Peter Hibberd, M.D., is a doctor whose advice is based on more than 28 years of hospital outpatient and inpatient experience. He is an experienced emergency medicine physician, surgeon, and consultant. Dr. Hibberd is certified by the American Board of Emergency Medicine. He is also a fellow and active member of the American Academy of Family Physicians, an active member of the American College of Emergency Physicians, and a member and fellow of the American Academy of Emergency Medicine. Dr. Hibberd has earned numerous national and international professional certifications, memberships, and awards.
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Am I Eating Too Much Peanut Butter?

Tuesday, 20 Jul 2010 02:10 PM

Question: I am 71-year-old male and eat a great deal of peanut butter. It is not the junk made with various mixed oils,just straight ground peanuts with a little salt. I probably eat about 16 ounces each week.
I have been told that this is undesirable because it increases the probably already undesirable omega-6 to omega-3 ratio. I would appreciate your comments on this. My BMI is about 29, but I am not gaining weight.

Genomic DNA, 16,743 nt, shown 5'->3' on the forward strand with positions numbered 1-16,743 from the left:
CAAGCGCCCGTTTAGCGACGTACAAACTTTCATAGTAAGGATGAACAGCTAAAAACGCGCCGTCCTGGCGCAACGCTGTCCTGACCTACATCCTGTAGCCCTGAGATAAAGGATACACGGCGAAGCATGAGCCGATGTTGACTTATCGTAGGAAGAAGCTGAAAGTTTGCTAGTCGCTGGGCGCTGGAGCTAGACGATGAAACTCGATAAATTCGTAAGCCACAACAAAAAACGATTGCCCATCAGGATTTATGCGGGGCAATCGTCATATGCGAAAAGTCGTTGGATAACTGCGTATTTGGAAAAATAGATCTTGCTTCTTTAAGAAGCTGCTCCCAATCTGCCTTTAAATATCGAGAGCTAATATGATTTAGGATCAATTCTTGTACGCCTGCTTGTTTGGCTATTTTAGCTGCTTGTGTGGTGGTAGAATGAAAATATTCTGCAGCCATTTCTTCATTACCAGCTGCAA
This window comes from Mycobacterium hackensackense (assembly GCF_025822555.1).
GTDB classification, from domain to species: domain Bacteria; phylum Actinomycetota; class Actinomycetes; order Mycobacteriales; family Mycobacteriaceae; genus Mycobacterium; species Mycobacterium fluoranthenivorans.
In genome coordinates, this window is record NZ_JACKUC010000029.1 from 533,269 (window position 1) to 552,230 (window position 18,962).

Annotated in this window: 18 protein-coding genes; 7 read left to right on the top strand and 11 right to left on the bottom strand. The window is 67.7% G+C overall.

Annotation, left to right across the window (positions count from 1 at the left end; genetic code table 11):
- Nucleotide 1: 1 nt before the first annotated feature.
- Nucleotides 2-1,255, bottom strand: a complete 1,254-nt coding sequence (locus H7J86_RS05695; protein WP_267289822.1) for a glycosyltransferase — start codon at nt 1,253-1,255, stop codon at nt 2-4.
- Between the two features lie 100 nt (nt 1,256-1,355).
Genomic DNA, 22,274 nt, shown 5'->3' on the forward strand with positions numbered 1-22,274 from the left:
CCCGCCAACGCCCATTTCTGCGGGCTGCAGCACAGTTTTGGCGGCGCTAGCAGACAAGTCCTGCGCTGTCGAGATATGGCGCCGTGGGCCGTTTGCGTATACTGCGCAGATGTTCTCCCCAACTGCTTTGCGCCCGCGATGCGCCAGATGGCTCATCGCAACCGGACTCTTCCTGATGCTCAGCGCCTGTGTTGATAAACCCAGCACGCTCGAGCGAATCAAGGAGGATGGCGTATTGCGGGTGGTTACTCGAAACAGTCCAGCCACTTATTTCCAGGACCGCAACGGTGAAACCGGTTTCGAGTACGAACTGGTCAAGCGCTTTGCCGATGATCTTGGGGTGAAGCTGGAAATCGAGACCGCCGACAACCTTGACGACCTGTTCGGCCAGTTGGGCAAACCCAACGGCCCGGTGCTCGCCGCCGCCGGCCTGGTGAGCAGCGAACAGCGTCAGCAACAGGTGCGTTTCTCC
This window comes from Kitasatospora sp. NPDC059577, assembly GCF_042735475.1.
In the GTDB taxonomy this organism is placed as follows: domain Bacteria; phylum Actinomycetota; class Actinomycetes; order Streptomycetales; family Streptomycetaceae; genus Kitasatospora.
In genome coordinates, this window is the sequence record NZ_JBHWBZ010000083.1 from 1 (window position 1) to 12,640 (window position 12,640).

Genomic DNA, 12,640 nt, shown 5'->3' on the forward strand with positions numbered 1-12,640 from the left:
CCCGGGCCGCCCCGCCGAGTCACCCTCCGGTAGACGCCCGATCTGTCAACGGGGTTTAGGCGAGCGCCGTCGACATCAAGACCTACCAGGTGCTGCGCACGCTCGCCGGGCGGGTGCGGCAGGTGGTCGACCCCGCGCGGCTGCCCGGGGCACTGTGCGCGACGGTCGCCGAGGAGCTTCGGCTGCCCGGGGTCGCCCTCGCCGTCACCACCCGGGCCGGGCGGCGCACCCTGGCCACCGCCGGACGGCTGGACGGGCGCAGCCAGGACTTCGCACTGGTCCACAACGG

Dr. Hibberd's Answer:

First of all, you need to reduce your BMI to a more moderate level. Aim for BMI of 26 if possible, and do this by a combination of regular exercise and diet. Your question regarding the ratio of omega fatty acids in peanut butter is correct but entirely academic. I support peanut butter as a very healthy and nutritious addition to one's diet, but 16 ounces weekly is clearly excessive. A more prudent limit would be 1.0 to 1.5 ounces daily.

Peanut butter is rich in protein and heart healthy nutrients (folate, magnesium, and fiber). Remember that too much of a good thing is too much indeed, too many calories, especially when adding the calorie load in the bread used (which I hope is thin sliced whole grain bread). Peanuts have such a high satiety value, that many people actually want to eat less of other (junk) foods.

With the recent evidence linking artificial sweeteners with increased appetite, perhaps the favorite childhood peanut butter sandwich needs to return to our diet as adults. So here's to a healthier portion of a peanut butter on whole wheat with a serving of low fat milk as sensible addition to your diet choices.

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